Back when we were studying Newton’s laws, we identified several physical phenomena as forces. We did so based on the effect they had on a physical object: Specifically, they caused the object to accelerate. Later, when we studied impulse and momentum, we expanded this idea to identify a force as any physical phenomenon that changed the momentum of an object. In either case, the result is the same: We recognize a force by the effect that it has on an object.
In Gravitation, we examined the force of gravity, which acts on all objects with mass. In this chapter, we begin the study of the electric force, which acts on all objects with a property called charge. The electric force is much stronger than gravity (in most systems where both appear), but it can be a force of attraction or a force of repulsion, which leads to very different effects on objects. The electric force helps keep atoms together, so it is of fundamental importance in matter. But it also governs most everyday interactions we deal with, from chemical interactions to biological processes.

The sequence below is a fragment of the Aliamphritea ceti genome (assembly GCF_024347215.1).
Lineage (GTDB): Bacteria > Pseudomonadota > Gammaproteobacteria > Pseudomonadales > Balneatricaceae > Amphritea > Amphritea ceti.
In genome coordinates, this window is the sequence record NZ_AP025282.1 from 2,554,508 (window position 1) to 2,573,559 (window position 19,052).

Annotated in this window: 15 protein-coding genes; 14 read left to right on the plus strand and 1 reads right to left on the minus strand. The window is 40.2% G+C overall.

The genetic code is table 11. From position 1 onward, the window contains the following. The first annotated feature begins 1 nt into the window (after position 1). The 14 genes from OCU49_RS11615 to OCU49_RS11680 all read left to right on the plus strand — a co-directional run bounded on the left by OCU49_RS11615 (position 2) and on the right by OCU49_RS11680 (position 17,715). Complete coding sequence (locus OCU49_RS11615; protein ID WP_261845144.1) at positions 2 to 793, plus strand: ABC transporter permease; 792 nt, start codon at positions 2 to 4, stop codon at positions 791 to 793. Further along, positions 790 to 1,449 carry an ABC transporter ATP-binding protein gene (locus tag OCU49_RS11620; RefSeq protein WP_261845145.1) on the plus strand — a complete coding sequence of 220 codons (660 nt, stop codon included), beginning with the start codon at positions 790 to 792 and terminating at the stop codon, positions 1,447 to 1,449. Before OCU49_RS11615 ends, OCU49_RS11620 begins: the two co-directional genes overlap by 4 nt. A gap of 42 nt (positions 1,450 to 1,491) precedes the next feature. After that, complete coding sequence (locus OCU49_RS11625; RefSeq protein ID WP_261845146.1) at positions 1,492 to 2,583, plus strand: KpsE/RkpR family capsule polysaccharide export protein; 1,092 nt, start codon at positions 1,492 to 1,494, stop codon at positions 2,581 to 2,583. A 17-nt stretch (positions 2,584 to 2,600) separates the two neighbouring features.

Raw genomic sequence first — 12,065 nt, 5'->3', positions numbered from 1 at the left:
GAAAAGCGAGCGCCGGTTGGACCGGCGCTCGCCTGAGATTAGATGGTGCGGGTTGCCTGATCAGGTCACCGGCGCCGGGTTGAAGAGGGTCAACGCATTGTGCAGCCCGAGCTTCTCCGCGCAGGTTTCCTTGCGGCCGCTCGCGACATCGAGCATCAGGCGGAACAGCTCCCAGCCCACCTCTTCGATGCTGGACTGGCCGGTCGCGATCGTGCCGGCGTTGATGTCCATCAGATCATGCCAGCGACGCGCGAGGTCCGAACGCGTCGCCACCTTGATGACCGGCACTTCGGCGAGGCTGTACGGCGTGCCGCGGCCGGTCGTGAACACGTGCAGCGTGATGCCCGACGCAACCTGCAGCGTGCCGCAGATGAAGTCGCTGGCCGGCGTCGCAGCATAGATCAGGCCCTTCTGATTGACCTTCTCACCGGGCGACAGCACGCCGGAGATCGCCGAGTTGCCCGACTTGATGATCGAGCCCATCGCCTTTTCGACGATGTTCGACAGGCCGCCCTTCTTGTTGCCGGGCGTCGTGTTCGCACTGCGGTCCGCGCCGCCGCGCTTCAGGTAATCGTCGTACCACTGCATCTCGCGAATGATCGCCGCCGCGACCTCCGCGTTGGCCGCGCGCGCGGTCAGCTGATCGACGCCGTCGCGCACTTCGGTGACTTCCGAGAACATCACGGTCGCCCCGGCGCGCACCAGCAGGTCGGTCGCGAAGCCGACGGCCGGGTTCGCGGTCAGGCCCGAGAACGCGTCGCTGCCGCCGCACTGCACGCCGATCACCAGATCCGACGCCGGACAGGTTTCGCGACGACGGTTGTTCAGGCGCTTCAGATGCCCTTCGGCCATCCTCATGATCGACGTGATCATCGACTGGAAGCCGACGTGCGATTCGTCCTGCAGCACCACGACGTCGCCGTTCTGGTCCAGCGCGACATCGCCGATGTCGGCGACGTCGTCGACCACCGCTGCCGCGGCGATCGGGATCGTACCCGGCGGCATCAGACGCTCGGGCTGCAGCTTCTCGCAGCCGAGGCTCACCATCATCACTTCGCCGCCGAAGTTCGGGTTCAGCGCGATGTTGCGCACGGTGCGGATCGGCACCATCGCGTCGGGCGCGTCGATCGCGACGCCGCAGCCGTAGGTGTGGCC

Samuel J. Ling (Truman State University), Jeff Sanny (Loyola Marymount University), and Bill Moebs with many contributing authors. This work is licensed by OpenStax University Physics under a Creative Commons Attribution License (by 4.0).